I'm with Luke Wright and Aoife Mannix on a British Council visit to China. Here are some things I have learnt:

Canton Tower is no longer the highest tower in the world. Here we are, 436 metres up - I laughed the whole time, just like on a rollercoaster.

We just spent four days in Guangzhou, in Guangdong Province. You can fit the UK into Guangdong Province.

Today we flew West to Chengdu in Sezchuan Province, smaller than Guangzhou, with an estimated 14 million people living in the city.

People in Guangzhou have the reputation of being down-to-earth and efficient. Many women don't wear make-up and you can often see people out in their pajamas. I put this to the test today by travelling from Guangzhou to Chengdu in my pajamas and indeed, no-one in Guangzhou batted an eye.

Here is a wish-tree in Foshan. You have to throw your wish into the tree, the higher up, the luckier. You can buy different wishes - Luke bought that he hoped his children would carry on learning after they leave school and I bought that I wish for good health and fortune for my family.

The number four is an unlucky number because it sounds like the word for death. Fourteen is also unlucky. They put the swimmming pool on the fourth floor of the hotels and Westerners on the 14th. When we checked in tonight, they put Aoife and Luke on the fourteenth (though they checked with them that that was alright) and they put me on the nineteenth.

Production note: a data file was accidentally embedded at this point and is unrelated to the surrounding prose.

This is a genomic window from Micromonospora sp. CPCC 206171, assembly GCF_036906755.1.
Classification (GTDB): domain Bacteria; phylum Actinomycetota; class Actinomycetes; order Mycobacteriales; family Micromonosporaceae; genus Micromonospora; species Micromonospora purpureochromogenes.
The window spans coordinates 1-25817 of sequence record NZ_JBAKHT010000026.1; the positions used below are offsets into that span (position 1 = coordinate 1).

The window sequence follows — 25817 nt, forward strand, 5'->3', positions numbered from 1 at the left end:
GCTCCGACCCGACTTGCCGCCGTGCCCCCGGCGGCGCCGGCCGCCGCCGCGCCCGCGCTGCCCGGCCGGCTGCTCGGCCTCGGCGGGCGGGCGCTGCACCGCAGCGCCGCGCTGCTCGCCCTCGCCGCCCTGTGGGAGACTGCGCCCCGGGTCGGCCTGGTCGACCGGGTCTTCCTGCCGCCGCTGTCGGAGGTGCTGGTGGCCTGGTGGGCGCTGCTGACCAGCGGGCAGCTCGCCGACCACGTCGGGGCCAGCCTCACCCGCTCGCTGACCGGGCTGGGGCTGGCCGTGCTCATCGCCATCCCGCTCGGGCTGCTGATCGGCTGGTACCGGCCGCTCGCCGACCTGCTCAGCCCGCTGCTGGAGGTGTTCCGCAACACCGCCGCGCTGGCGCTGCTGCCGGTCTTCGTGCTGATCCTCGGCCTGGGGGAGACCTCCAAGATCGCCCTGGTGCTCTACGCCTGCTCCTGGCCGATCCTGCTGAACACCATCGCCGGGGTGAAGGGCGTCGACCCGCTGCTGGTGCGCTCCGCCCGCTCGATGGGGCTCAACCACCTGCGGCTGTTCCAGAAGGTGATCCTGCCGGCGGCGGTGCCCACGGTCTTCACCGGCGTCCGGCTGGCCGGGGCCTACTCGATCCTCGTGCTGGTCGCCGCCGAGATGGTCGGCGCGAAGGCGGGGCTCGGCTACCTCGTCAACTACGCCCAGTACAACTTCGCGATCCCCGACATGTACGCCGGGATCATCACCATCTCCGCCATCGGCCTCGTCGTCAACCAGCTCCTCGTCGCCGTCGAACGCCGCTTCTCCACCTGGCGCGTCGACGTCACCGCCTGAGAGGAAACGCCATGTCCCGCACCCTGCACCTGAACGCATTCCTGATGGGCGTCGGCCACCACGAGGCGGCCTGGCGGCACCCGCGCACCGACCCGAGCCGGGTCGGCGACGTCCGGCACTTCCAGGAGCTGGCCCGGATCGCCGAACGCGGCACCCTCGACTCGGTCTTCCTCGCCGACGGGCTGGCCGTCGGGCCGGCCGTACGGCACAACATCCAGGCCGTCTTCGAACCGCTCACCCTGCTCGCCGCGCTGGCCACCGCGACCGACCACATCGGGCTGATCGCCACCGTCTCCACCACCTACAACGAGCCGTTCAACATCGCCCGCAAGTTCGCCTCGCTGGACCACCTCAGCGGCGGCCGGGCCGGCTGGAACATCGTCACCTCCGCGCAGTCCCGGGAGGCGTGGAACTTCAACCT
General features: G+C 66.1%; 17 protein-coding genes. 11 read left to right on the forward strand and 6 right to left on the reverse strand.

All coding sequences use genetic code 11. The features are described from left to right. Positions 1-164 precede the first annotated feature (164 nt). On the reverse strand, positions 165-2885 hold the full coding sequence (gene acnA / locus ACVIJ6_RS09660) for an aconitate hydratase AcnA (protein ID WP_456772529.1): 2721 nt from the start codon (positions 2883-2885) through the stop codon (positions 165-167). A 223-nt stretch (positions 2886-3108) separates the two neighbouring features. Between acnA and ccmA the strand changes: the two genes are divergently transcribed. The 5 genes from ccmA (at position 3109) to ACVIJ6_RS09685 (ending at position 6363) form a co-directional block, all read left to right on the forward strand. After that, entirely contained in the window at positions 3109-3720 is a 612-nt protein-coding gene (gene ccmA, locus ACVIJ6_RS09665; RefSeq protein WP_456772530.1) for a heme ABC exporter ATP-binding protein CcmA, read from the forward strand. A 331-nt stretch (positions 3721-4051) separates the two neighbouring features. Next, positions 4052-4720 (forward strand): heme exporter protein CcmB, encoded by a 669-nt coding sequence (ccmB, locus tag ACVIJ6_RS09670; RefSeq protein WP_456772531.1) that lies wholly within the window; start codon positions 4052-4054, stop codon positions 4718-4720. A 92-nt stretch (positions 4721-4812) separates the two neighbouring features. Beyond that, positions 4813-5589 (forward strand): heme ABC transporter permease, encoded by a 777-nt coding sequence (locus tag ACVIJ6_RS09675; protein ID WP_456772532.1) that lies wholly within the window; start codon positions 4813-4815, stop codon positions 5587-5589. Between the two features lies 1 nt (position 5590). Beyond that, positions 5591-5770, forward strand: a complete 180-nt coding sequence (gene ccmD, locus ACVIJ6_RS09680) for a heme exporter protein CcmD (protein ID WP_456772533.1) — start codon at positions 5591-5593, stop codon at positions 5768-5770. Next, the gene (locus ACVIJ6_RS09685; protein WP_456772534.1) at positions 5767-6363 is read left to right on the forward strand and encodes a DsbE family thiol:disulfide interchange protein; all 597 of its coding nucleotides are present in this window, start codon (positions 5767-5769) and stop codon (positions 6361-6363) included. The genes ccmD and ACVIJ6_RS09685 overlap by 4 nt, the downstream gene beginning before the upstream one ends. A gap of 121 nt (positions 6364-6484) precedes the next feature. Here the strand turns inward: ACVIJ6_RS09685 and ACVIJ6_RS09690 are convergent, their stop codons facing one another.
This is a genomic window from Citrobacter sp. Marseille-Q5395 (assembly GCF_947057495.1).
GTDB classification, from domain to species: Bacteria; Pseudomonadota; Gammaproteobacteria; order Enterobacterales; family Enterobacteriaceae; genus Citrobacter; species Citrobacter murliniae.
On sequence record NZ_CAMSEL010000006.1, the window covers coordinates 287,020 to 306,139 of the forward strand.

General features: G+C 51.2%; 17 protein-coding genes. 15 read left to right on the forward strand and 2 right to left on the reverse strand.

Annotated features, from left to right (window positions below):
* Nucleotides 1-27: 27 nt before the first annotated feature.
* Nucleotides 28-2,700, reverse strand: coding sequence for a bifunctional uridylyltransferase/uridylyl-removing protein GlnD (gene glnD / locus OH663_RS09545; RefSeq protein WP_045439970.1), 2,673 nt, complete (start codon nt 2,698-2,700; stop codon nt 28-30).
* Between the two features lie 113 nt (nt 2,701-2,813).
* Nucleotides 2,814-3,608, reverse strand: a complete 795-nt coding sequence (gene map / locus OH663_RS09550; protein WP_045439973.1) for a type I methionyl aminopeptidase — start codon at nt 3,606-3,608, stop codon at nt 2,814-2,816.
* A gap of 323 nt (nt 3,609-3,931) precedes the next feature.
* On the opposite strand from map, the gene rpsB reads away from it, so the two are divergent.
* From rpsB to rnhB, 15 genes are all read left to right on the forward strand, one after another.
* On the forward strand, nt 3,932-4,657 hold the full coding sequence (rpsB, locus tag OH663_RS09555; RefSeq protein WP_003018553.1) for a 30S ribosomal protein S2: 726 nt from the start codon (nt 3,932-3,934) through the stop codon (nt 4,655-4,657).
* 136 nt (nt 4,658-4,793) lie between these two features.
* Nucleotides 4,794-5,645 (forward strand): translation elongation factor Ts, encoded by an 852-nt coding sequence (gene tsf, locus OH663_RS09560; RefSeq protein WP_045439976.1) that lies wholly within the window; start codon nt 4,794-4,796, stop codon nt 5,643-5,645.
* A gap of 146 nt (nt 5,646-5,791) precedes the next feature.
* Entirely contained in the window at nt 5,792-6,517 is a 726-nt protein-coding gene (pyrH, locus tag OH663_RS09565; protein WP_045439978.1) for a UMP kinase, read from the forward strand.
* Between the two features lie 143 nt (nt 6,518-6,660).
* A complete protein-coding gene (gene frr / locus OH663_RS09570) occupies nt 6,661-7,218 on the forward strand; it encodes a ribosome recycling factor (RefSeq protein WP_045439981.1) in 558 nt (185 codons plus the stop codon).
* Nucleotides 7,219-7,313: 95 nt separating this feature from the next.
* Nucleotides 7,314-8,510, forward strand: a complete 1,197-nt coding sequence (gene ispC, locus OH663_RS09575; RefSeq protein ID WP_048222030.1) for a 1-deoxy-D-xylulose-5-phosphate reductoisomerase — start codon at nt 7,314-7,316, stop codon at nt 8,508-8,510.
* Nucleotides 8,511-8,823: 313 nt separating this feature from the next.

People jammer away at me in Chinese which makes me really happy. Although a Colombian man did start talking to me in Spanish today in the lift.

Cantonese food is the best in the world.

Sezchuan food is the best in the world.

You cannot go on twitter or facebook, the firewall is called the Great Wall.

Amongst the students in Guangzhou, there was a hungry curiousity for spoken word - some of the more daring ones said they would facebook friend us. How? 'We know where to climb over the wall.'

Guangzhou felt so familiar to me, the trees, the food, the way people spoke and talked and dressed.

Sezchuan feels very foreign.

The cities are considered close but it took over a couple of hours to fly by plane.

We went out tonight to eat on our own. The restaurants didn't have pictures on the menus. They didn't have menus. We found a place where a teenage waiter had studied English at school. He had to google soy sauce when Luke asked for it. 'Sorry Sir, this is a Chinese restuarant, we don't have soy sauce here.' He kept shaking his head when we pointed to food other people were eating. 'That is very hot.' We ate a huge and delicious meal of hot sour fish stew, spinach and beef with peppers, washed down with a very good beer called Snow. We left him what amounted to £2 or 20% of the bill as a tip and he came rushing out, offered the money with both hands and a nod, as is the custom. 'You forgot your money.' 'No, that's for you, because you helped us so much.' 'For me? For me?'

People are kind here. They have treated us with humour and patience. Not just Susan and Grace and the folks at the British Council, who have been so hospitable and courteous that we felt like honoured guests, not dusty jobbing poets, but the woman at the bus stop and the customs official and the family outside the dim sum place.

Susan and Grace standing either side of Ip Man, Bruce Lee's Wing Chun teacher.

I'm going to post now, in case the internet fails again and I lose everything like i just did.

More tomorrow. Here's the view from my room tonight.